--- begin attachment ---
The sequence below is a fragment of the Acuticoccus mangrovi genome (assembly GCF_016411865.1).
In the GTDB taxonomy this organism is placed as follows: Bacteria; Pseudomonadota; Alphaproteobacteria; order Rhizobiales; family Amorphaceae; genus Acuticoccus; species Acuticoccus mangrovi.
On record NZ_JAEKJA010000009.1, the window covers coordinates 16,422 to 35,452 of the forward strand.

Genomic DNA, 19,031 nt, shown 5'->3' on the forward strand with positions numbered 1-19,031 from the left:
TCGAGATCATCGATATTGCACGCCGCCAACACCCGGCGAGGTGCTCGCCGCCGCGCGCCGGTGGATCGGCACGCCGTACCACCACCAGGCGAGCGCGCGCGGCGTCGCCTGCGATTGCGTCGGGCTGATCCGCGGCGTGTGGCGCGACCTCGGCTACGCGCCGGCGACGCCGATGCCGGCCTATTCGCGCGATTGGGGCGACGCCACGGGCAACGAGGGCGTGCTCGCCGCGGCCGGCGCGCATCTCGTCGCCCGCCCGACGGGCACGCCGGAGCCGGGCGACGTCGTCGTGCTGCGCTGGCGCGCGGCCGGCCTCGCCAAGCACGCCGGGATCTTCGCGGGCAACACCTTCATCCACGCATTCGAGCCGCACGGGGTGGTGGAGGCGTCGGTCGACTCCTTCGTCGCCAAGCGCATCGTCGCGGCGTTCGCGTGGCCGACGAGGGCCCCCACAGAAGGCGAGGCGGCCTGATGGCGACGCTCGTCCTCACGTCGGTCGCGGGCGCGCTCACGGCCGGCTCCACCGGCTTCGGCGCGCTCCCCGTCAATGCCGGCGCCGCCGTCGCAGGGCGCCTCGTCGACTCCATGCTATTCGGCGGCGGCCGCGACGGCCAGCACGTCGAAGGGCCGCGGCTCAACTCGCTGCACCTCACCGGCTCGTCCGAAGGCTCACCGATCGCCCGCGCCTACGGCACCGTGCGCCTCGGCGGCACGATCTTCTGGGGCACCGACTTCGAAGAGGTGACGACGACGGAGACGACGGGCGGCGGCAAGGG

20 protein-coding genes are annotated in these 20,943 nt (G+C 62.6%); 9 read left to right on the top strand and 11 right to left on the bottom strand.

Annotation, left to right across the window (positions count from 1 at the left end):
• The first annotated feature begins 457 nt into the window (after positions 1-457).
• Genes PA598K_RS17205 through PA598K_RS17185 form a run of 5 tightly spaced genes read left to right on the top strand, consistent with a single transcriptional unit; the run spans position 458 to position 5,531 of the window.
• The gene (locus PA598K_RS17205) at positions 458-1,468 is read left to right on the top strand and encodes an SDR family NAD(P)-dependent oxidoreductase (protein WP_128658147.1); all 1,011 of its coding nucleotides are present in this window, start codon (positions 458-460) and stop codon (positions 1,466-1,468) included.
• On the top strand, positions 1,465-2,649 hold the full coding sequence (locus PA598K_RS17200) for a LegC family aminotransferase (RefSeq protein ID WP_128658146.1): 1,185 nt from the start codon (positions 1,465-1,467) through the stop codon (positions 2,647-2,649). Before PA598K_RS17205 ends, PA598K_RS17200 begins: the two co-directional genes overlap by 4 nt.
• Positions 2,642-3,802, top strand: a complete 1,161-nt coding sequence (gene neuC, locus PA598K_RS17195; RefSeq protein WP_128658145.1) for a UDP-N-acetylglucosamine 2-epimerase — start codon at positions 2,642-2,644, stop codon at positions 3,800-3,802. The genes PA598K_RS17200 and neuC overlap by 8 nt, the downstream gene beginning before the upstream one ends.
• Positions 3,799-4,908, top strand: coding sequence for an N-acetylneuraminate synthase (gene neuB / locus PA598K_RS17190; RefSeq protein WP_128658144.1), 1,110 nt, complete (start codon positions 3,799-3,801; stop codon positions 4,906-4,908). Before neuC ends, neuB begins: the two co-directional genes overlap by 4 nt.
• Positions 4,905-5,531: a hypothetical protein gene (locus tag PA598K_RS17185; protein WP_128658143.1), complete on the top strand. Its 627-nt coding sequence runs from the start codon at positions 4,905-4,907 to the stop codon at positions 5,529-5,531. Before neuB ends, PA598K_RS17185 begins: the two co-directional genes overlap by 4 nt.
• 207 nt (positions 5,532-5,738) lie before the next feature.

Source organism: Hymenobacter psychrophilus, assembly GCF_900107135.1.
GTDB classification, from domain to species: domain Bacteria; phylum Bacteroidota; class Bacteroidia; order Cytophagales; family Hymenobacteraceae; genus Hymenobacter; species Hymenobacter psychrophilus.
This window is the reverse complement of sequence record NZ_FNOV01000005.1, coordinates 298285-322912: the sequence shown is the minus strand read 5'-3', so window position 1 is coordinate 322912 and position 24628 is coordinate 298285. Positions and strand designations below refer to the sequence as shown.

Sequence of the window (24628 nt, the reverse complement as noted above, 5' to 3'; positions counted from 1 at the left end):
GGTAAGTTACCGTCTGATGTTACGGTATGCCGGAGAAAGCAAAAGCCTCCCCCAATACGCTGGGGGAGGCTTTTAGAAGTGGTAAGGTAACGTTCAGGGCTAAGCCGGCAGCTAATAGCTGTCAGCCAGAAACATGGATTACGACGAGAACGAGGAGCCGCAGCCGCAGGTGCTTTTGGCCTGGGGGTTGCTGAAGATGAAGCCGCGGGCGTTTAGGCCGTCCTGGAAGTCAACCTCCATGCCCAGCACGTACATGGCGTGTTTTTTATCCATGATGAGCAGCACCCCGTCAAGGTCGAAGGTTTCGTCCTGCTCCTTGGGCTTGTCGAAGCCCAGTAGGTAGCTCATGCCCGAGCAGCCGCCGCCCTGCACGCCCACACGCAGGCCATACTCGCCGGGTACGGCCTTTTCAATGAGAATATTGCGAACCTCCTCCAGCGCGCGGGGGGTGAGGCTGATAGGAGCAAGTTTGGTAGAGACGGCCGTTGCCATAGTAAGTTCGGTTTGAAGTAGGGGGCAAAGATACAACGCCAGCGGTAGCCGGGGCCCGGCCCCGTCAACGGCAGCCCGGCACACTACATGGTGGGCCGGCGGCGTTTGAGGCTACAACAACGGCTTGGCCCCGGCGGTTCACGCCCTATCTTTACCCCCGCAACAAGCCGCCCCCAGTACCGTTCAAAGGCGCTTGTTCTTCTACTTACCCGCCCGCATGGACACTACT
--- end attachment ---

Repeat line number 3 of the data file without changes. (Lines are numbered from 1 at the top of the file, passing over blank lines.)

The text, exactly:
On record NZ_JAEKJA010000009.1, the window covers coordinates 16,422 to 35,452 of the forward strand.